Investigation of Sirtuins as Therapeutic Targets in Neurodegenerative Disorders: Studies on Mechanisms and Possible Combined Therapy

Fusco, Federica (2020). Investigation of Sirtuins as Therapeutic Targets in Neurodegenerative Disorders: Studies on Mechanisms and Possible Combined Therapy. PhD thesis The Open University.



Up to now, current therapies for Alzheimer’s disease (AD) can treat the symptoms with modest effect and have little impact on the overall progression.

AD is a complex, multifactorial disorder, featured by aggregation of toxic proteins, inflammation, oxidative stress, synaptic deficits, and cognitive decline. Thus, the multi-target therapeutic strategy is of particular interest as it uses a combination of drugs to affect different molecular targets and converge on neuroprotection or even disease modification.

In drug discovery for neurodegenerative processes, an interesting role emerged for the histone-deacetylase enzymes Sirtuins (SIRTs), and SIRT1 and SIRT2 have been associated with neuroprotection and neurodegeneration, respectively.

The availability of SIRTs small molecule modulators allowed the achievement of good results of SIRT1 activation or SIRT2 inhibition in models of neurodegeneration and AD, as both SIRTs are actively involved, to different extent, in the regulation of amyloidogenic processing, inflammatory and oxidative cascades. A direct intervention on such molecular players could be beneficial in obtaining cognitive or pathologic phenotype improvement deriving from multiple pathways targeting.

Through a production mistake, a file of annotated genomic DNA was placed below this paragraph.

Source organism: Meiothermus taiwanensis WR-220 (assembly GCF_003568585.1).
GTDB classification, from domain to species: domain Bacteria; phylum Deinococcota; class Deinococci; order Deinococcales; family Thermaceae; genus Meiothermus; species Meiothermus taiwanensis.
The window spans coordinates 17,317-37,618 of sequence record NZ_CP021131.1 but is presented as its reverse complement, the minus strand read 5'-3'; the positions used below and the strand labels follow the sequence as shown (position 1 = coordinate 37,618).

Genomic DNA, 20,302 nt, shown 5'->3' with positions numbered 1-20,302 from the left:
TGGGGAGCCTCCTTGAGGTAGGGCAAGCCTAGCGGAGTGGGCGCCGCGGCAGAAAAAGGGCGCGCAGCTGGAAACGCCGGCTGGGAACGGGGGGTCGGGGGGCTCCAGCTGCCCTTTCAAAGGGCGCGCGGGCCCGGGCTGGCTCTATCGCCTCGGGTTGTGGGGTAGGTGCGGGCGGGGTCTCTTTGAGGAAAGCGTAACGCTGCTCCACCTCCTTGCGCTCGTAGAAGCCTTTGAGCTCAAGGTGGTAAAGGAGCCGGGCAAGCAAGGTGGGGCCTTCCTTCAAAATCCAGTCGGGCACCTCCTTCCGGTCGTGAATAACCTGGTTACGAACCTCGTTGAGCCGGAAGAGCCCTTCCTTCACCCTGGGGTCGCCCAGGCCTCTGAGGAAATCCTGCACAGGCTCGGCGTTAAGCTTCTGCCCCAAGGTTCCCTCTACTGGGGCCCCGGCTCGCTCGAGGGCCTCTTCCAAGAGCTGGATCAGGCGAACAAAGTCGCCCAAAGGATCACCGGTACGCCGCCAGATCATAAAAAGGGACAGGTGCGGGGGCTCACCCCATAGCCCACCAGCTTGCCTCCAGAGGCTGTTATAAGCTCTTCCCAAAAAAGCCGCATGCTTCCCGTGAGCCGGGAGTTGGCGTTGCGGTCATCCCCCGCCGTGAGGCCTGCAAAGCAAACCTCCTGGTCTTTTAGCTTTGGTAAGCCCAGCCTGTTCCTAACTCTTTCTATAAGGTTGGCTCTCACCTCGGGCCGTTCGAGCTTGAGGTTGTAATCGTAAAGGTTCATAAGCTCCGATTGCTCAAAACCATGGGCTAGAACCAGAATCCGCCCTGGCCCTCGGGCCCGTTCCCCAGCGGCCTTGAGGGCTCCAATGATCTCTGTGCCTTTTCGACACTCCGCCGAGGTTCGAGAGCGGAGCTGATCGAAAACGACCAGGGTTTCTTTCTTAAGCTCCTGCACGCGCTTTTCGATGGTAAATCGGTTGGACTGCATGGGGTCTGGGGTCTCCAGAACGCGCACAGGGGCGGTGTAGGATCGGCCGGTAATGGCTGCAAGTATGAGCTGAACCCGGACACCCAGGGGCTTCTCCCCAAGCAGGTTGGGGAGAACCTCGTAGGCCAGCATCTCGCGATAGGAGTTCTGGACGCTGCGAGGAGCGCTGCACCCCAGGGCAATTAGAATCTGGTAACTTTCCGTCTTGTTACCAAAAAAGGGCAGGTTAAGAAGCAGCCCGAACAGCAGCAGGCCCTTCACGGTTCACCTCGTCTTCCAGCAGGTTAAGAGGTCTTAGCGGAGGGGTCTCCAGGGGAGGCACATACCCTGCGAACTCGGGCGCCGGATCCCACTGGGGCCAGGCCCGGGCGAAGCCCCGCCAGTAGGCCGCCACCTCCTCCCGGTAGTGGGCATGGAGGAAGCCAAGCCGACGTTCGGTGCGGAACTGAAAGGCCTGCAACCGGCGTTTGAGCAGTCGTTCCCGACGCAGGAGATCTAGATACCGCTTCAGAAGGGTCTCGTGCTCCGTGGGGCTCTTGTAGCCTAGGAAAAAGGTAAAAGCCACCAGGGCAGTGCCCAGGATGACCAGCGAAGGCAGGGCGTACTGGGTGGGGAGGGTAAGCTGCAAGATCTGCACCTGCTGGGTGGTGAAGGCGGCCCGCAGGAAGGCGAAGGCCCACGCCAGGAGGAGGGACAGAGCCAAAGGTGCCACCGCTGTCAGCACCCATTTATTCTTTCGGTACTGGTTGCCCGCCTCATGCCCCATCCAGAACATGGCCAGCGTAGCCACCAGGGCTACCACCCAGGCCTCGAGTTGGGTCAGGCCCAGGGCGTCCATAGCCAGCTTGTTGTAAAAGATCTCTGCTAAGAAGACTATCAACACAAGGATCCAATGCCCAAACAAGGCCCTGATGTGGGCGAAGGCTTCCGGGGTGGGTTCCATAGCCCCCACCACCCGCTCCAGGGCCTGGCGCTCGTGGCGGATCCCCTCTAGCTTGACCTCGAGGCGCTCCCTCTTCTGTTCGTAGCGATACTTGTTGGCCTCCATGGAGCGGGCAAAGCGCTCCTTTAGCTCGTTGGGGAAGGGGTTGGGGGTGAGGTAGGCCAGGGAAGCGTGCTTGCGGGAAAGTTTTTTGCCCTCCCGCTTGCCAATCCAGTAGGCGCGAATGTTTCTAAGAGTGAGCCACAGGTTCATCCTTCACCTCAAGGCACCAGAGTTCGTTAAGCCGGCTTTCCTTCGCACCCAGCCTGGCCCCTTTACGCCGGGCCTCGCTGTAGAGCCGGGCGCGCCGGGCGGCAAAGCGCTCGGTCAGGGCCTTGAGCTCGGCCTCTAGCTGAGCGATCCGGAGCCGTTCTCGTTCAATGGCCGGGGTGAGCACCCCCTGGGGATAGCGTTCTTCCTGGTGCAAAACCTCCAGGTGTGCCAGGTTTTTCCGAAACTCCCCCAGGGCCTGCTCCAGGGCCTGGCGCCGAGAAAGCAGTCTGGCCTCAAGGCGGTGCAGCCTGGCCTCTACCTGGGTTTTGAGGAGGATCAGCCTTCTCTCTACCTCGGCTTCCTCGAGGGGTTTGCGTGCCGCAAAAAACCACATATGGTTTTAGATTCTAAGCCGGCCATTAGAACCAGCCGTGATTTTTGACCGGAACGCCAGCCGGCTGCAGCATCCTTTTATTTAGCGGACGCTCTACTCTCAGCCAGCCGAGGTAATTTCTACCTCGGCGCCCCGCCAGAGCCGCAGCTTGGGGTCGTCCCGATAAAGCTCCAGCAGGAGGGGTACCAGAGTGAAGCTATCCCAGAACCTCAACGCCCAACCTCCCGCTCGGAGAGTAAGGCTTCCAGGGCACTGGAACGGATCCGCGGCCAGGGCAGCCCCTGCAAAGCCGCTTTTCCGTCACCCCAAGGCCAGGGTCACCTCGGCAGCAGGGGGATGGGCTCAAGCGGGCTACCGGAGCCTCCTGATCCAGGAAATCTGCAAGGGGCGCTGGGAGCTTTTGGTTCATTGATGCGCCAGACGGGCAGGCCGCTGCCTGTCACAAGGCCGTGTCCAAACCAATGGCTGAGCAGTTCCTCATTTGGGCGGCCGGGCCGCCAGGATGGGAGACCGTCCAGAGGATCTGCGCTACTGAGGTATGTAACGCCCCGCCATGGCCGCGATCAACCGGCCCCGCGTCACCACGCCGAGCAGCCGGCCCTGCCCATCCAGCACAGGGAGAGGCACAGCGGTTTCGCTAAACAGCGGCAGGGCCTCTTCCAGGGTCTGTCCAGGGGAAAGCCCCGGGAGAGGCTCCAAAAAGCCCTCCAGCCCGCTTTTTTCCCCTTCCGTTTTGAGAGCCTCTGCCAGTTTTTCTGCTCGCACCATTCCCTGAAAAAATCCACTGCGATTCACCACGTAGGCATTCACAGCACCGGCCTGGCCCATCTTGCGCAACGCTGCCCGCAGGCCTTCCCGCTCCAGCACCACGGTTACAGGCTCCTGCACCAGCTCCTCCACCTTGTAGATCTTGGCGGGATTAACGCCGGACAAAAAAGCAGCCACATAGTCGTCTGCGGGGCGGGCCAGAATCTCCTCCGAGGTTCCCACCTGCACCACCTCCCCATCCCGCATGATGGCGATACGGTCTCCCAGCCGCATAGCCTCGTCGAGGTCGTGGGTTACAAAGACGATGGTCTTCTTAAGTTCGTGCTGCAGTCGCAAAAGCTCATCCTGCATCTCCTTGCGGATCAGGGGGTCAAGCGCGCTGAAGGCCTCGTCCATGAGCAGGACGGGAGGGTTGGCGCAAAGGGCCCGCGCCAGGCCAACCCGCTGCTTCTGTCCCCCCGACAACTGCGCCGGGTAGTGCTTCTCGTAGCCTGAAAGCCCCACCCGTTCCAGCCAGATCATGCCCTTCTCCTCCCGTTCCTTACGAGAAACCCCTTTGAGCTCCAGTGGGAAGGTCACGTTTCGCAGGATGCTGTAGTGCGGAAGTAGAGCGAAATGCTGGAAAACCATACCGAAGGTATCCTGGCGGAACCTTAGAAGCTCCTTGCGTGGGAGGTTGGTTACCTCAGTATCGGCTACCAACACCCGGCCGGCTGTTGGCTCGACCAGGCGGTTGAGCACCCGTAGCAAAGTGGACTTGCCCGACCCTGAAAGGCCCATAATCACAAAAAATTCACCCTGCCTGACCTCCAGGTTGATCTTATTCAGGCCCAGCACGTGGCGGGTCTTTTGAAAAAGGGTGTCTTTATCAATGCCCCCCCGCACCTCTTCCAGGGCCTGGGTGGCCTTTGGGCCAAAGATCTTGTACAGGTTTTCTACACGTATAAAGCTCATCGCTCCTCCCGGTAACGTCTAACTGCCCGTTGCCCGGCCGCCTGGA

In this work, we aimed at combining SIRT1 activation and SIRT2 inhibition to study a possible multi-target approach on AD models, both in vitro and in vivo.

An initial drug dose-response and biochemical assessment was performed on the AD in vitro model H4-sw, focusing on the increase of the neuroprotective sAPPα fragment.

Next, 3xTg-AD mice received the single or the combined treatment with SIRT1 activator SRT2104 and SIRT2 inhibitor AK7 for two weeks, and the effects on cognitive performance and key biochemical parameters were assessed.

Results showed that both SIRT1 and SIRT2 single modulation independently improved cognitive performance in treated mice. Combined treatment showed complete memory recovery too. Some differences between single and double treatment emerged in biochemical assessments.

Double-treated mice had increased NRF2, sAPPα and reduced Aβ oligomers in hippocampus, already seen upon SIRT2 inhibition, suggesting that cognitive improvement given by SIRT2 modulation could be attributed to those underlying effects.

Together with memory recovery, SIRT1 activator treated mice showed decreased hippocampal CD11b and GFAP, increased synaptophysin, SOD1, sAPPα and NRF2, all seen upon double treatment too.

Thus, SIRT1 and SIRT2 independent modulations could improve memory deficit acting both on peculiar or common protein targets. In conclusion, the combined treatment resumed all the behavioural and biochemical effects of single modulations. Our data support the concept that, with a multi-target strategy, it could be possible to take full advantage of the complementarity of SIRT1/SIRT2 treatments and obtain cognitive improvement based on changes on several underlying biochemical mechanisms that with single modulation could only be partially achieved.

All these observations could open up new insights for research on SIRTs involvement in AD and neurodegeneration.

Viewing alternatives

Download history


Public Attention

Altmetrics from Altmetric

Number of Citations

Citations from Dimensions

Item Actions